Meet the member: Robyn Sim, Illawarra Rambler member and occasional walk’s leader
Interview conducted by Julie McDonald, Publicity Officer
This is the start of a new segment in the newsletter: “meeting the member” where an Illawarra Rambler will be interviewed on their interests, experiences and what they like about being part of The Illawarra Ramblers.
JMcD: Can you tell me a little about your background and interests and where you live?
Robyn: When I was in my 20s and 30s, I lived in Wollongong and did a degree in environmental science at University of Wollongong and then a Master’s of Science. Then I got a job in Sydney and moved away and worked for many years as an environmental scientist, ending up as the stormwater manager for Sydney Water. This involved looking at wetland restoration work and treating stormwater in an environmentally friendly way. When I retired, I moved to the country to break loose for a while. But I was starting to feel a bit lonely because I lived on my own and there wasn’t a lot to do after I built my own house and planted a garden. So I came back to the Illawarra about six years ago. My son and grandchildren are here and I wanted to be closer to them.
JMcD: When and why did you join Illawarra Ramblers?
Robyn: When I moved back, I didn’t really have any close friends here. I was looking for company and for something to do. I’d always done walking but never belonged to a club. I used to walk with friends – mainly long-distance walks overseas, like the Camino in Spain and the Dolomites. I found out about Illawarra Ramblers pretty soon after I moved here and I’ve been a member for five years or so.
JMcD: What have been your experiences like with Illawarra Ramblers?
Robyn: I’ve loved it from day one. It’s just been fantastic. Everybody is so welcoming and such good company. You’re out there in the bush and it has a lovely feel about it. Everyone’s happy and positive and it’s been really great for me.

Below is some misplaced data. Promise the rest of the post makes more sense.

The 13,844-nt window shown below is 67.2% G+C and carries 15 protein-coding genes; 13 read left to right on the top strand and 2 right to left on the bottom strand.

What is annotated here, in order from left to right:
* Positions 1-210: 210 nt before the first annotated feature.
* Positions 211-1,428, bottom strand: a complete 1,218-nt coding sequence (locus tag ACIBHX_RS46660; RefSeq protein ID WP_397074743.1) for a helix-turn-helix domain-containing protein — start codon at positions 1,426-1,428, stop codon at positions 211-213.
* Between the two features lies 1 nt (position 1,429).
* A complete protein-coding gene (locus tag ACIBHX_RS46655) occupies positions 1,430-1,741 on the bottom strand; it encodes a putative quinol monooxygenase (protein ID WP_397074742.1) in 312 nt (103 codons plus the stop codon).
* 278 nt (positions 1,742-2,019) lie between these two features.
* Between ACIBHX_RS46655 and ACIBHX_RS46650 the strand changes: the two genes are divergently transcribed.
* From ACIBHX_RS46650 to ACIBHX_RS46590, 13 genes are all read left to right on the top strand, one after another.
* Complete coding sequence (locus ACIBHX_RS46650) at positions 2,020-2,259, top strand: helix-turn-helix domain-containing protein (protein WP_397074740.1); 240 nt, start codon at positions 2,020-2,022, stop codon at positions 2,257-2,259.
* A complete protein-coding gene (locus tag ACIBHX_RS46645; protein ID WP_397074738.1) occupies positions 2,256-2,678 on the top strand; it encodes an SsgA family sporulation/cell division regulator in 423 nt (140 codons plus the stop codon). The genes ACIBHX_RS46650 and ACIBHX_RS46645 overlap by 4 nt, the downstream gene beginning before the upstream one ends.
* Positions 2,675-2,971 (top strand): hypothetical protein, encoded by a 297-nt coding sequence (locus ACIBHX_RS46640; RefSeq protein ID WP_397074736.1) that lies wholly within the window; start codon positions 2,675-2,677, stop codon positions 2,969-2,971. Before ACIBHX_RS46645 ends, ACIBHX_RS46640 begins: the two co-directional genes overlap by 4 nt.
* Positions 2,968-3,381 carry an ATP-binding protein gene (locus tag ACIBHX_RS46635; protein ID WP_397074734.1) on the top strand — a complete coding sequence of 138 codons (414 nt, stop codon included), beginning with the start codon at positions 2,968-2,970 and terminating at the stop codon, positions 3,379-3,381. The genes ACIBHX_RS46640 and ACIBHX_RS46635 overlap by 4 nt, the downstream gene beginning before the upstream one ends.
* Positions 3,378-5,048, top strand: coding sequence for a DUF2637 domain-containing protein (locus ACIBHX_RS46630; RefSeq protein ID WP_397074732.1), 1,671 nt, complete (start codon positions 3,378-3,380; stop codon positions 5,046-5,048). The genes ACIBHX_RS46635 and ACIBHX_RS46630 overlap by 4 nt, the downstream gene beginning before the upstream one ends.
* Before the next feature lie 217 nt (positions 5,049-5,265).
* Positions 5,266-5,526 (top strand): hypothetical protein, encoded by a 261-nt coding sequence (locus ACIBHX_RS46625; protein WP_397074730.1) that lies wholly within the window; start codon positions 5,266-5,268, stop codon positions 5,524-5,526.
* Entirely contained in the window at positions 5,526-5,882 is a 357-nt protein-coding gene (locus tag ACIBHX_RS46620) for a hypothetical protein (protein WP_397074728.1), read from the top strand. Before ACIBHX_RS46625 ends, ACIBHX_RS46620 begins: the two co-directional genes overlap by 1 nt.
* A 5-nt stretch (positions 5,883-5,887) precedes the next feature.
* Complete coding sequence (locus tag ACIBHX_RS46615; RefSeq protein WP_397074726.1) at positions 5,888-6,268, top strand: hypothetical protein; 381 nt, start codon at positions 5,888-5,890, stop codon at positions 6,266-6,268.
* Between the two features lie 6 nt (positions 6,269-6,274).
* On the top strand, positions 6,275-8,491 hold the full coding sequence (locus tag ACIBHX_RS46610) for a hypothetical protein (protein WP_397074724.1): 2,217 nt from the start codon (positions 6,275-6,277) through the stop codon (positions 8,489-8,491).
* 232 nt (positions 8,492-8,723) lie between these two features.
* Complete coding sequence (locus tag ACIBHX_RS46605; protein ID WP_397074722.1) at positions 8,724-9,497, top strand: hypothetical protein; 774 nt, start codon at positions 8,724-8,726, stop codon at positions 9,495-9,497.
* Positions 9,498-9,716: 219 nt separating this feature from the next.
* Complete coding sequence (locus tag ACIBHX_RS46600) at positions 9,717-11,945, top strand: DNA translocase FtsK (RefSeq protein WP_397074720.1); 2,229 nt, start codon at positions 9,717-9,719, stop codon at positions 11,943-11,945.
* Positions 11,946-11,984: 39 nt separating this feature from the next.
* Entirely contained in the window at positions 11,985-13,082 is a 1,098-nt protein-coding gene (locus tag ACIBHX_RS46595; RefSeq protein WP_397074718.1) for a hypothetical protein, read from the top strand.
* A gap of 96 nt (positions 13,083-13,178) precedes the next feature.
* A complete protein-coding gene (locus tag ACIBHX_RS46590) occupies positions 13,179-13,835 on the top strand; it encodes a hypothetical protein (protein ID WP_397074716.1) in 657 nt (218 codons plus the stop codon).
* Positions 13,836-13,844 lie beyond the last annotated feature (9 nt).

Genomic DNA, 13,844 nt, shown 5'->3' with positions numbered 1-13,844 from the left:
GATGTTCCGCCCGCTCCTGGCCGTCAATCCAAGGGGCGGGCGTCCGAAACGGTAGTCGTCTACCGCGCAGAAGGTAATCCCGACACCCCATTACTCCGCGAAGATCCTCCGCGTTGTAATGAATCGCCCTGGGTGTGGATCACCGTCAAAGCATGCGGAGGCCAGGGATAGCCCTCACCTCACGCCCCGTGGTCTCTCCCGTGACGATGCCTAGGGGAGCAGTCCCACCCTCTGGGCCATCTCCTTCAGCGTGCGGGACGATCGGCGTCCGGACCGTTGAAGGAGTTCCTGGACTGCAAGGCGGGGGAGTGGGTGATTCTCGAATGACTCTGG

I love native plants. As part of my studies, I did vegetation surveys in the local catchment areas. And reliving that on walks and trying to remember all the plant names has been so nice. I’ve been making myself learn all the plant names again. I was also looking for an excuse to get out. It’s not so much fun walking on your own and I’ve made some very good friends.
I particularly love the trips away. I go on a lot of the walking trips that Graham Burgess runs, I’ve been to Mallacoota and Croajingolong national park; Barrington Tops; Talbingo, and next March, the south coast.
JMcD: What prompted you to become a leader?
Robyn: I’ve only led a few walks when there have been gaps in the program or when there’s been walks I’ve wanted to do. For example, I led a trip down to Guthega earlier this year. I’ve been going to the Snowy Mountains every year for 20 years with friends from Canberra, and I love walking there. I was talking to friends I’ve made in Illawarra Ramblers about Guthega and they persuaded me to put on a trip there and I’ve been promising to do it again, maybe Thredo next time.
I’ve only led walks where I’ve known the area really well and walks that I’ve done before. We’ve got such a good group of leaders and I’ve learned so much from them and have followed their example. I was talking to someone the other day and I do think I’ve got to be a bit more adventurous and put on a few more walks.
JMcD: Have there been any downsides?
Robyn: I can’t think of any. The few walks I’ve led I’ve really enjoyed because everyone is chatting away and happy. I’ve never had the experience of anyone complaining or not enjoying themselves. With the Guthega trip I particularly enjoyed socialising after the day’s walk: having a few drinks together and the conversations. It really did make me feel good that that everyone seemed to enjoy it.
JMcD: I can vouch for that. I thought it was fabulous. I really enjoyed the walks. They were well chosen and the accommodation was superb.
Robyn: In preparing for a walk you’re leading, you’re thinking ‘oh my’, this could go wrong and that could go wrong, but it never has! Of course, you have to be careful. But I’ve not had any bad experiences and I think it’s because everyone is positive. Everyone wants to be there; there’s a common interest that draws people together and you feed off that.
Each leader tends to have their specialties, and after a while you learn what the different leaders are like and the types of walks they take you on. That’s good because it adds a variety. For example, Anne Murdoch always does Curramoors Circuit about this time. She chooses the time when all the wildflowers are out. So that’s really terrific. She’s put a lot of thought into that.
JMcD: Can you think of any other opportunities for Illawarra Ramblers?
Robyn: It would be nice to have a few more new leaders. New leaders can put on different walks, which I think would be beneficial. But overall, I’ve loved being part of Illawarra Ramblers.